Farms and ranches in British Columbia produce beef, dairy, chicken, dairy, chicken, turkey, chicken, turkey, eggs, pork, mutton, lamb, and other animals and animal products. The province exported over $364 million worth of animals and animal products in 2018. Farmers produced 245,400 tonnes of grains and oilseeds in 2018, including wheat, canola, oats and barley.

In addition, production in the agricultural subsector increased by 11.5% in volume due to the acceleration of The legal cannabis production.

British Columbia is The Canada's second wine-growing province. Its wine industry is recognized worldwide and includes more than 350 approved establishments. More than 80 different grape varieties are produced in the province, with the 10 main grape varieties being Merlot, Pinot Gris, Chardonnay, Pinot Noir, Cabernet Sauvignon, Gewürztraminer, Gewürztraminer, Cabernet Franc, Cabernet Franc, Cabernet Franc, Riesling, Sauvignon Blanc, and Syrah.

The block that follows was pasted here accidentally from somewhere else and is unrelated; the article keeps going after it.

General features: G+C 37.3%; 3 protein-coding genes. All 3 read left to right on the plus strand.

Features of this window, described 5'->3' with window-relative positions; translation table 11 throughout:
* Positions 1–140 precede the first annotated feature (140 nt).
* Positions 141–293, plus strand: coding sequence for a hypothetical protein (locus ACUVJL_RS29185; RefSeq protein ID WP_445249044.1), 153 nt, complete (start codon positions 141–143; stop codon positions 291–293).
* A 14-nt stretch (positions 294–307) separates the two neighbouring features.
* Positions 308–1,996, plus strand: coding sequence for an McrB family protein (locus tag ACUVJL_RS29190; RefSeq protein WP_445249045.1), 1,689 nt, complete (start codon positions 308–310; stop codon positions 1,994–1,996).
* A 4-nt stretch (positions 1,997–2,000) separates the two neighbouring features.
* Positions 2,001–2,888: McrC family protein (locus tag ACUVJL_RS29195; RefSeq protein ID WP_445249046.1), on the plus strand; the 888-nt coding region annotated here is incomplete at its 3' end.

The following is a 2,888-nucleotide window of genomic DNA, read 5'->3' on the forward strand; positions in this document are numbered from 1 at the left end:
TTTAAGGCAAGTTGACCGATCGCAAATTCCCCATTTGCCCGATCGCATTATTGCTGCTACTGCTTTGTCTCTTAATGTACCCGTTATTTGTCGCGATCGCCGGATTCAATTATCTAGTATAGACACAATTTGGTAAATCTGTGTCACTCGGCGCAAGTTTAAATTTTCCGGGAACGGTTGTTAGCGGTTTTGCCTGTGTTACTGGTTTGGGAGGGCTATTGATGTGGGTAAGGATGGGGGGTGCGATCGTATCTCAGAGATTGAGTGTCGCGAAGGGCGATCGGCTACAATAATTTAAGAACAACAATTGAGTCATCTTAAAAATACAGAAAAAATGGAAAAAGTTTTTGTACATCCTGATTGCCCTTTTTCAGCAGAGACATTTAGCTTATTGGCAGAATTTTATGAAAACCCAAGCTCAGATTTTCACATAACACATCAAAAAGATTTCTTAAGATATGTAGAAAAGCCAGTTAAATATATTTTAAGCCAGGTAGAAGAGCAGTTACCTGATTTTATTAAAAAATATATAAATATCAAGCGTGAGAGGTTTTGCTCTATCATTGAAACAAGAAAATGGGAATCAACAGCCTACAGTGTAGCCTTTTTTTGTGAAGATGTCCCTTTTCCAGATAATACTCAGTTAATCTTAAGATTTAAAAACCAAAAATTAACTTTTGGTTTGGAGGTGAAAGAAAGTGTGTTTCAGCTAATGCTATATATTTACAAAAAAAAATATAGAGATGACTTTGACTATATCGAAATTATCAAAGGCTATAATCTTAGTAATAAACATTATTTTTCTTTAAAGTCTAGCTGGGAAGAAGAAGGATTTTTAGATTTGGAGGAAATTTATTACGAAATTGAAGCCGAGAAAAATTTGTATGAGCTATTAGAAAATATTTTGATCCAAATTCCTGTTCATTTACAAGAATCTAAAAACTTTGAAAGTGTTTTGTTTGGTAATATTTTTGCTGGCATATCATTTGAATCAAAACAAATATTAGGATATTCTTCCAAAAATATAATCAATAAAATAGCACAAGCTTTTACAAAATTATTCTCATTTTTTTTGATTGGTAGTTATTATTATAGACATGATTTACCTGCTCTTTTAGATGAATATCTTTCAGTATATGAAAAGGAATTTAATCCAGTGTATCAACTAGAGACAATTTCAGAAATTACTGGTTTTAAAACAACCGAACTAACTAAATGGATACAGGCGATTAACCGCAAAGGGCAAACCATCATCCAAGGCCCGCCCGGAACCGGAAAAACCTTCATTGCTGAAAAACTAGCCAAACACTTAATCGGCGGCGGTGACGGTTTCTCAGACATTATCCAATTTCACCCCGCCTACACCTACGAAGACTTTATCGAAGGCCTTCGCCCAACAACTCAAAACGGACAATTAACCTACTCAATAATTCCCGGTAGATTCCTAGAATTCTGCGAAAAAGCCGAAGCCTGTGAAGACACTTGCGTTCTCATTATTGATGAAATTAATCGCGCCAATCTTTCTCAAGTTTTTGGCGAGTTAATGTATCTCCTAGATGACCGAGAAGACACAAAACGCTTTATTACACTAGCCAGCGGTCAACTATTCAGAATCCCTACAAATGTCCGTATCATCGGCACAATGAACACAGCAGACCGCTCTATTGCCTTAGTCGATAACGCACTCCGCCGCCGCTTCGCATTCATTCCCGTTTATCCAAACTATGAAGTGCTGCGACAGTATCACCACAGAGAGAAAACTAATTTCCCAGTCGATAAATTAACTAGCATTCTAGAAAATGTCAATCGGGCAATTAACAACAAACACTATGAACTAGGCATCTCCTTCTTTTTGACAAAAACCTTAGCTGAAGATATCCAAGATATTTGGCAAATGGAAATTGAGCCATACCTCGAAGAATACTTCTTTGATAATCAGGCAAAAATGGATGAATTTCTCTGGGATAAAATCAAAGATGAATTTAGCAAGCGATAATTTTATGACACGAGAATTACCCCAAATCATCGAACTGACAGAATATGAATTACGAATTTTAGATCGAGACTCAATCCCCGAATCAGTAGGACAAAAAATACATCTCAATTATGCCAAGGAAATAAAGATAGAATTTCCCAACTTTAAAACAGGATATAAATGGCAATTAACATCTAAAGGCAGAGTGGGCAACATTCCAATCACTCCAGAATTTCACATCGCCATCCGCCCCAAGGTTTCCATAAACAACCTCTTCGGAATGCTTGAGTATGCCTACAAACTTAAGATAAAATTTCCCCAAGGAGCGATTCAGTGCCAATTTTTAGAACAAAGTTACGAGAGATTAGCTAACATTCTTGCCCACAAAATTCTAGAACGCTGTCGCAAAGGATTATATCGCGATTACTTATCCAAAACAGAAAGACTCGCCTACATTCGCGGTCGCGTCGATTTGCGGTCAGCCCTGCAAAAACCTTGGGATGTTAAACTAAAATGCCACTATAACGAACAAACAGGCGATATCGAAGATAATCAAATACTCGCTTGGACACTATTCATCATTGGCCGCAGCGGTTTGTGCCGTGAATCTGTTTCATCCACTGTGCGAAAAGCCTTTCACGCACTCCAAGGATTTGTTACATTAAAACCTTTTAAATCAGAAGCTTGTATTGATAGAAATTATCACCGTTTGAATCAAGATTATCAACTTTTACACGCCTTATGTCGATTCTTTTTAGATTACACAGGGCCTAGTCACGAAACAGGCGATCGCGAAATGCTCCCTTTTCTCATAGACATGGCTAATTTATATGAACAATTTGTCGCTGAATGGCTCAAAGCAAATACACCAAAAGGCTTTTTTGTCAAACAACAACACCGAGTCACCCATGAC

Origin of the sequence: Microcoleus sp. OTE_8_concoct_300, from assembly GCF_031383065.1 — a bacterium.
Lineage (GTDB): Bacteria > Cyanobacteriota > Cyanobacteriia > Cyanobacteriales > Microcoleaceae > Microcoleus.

British Columbia also produces ciders, beers, and spirits (whiskey and vodka) by hand, and is recognized as a high-quality producer of glacial spring water and a variety of fruit and vegetable juices.

Plateau de dégustation en bois avec un assortiment d'échantillons de bière, de cidre et d'hydromel.
Wooden tasting tray with an assortment of beer, cider, and mead samples.

Fisheries and aquaculture

The seafood sector produces over 100 different species wild and farmed fish, crustaceans and marine plants, thanks to fishing areas, World-renowned salmon farming rivers and pristine ocean farming areas.